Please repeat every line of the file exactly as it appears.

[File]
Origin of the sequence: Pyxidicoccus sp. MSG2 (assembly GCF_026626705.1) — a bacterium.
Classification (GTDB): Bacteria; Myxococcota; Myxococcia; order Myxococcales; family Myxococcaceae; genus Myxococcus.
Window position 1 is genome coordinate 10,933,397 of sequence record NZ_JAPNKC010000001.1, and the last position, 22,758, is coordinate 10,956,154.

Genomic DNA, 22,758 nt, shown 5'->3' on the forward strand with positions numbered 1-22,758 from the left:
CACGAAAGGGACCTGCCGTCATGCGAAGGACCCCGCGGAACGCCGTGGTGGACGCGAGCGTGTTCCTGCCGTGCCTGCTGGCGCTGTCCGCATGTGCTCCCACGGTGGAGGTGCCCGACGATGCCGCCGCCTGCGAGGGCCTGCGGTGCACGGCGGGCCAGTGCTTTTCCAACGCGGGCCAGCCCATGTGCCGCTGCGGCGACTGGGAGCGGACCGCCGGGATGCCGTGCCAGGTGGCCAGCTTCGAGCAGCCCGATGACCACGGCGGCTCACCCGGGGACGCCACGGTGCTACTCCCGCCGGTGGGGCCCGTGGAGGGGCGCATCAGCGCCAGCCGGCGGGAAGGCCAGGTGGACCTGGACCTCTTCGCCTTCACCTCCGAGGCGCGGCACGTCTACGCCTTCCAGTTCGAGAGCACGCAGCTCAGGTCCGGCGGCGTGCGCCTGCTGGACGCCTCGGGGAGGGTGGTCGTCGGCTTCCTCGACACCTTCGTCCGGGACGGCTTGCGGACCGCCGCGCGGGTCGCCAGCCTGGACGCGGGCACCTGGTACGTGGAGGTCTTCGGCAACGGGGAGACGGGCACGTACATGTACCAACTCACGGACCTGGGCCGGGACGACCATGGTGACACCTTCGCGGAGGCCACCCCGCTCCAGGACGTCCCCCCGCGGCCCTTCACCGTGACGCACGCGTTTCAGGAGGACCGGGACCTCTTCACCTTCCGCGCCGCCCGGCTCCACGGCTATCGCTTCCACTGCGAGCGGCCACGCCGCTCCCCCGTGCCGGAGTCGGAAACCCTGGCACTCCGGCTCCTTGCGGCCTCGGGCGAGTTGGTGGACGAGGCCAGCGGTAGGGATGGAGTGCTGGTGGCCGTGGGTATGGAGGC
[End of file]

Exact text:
Origin of the sequence: Pyxidicoccus sp. MSG2 (assembly GCF_026626705.1) — a bacterium.
Classification (GTDB): Bacteria; Myxococcota; Myxococcia; order Myxococcales; family Myxococcaceae; genus Myxococcus.
Window position 1 is genome coordinate 10,933,397 of sequence record NZ_JAPNKC010000001.1, and the last position, 22,758, is coordinate 10,956,154.

Genomic DNA, 22,758 nt, shown 5'->3' on the forward strand with positions numbered 1-22,758 from the left:
CACGAAAGGGACCTGCCGTCATGCGAAGGACCCCGCGGAACGCCGTGGTGGACGCGAGCGTGTTCCTGCCGTGCCTGCTGGCGCTGTCCGCATGTGCTCCCACGGTGGAGGTGCCCGACGATGCCGCCGCCTGCGAGGGCCTGCGGTGCACGGCGGGCCAGTGCTTTTCCAACGCGGGCCAGCCCATGTGCCGCTGCGGCGACTGGGAGCGGACCGCCGGGATGCCGTGCCAGGTGGCCAGCTTCGAGCAGCCCGATGACCACGGCGGCTCACCCGGGGACGCCACGGTGCTACTCCCGCCGGTGGGGCCCGTGGAGGGGCGCATCAGCGCCAGCCGGCGGGAAGGCCAGGTGGACCTGGACCTCTTCGCCTTCACCTCCGAGGCGCGGCACGTCTACGCCTTCCAGTTCGAGAGCACGCAGCTCAGGTCCGGCGGCGTGCGCCTGCTGGACGCCTCGGGGAGGGTGGTCGTCGGCTTCCTCGACACCTTCGTCCGGGACGGCTTGCGGACCGCCGCGCGGGTCGCCAGCCTGGACGCGGGCACCTGGTACGTGGAGGTCTTCGGCAACGGGGAGACGGGCACGTACATGTACCAACTCACGGACCTGGGCCGGGACGACCATGGTGACACCTTCGCGGAGGCCACCCCGCTCCAGGACGTCCCCCCGCGGCCCTTCACCGTGACGCACGCGTTTCAGGAGGACCGGGACCTCTTCACCTTCCGCGCCGCCCGGCTCCACGGCTATCGCTTCCACTGCGAGCGGCCACGCCGCTCCCCCGTGCCGGAGTCGGAAACCCTGGCACTCCGGCTCCTTGCGGCCTCGGGCGAGTTGGTGGACGAGGCCAGCGGTAGGGATGGAGTGCTGGTGGCCGTGGGTATGGAGGC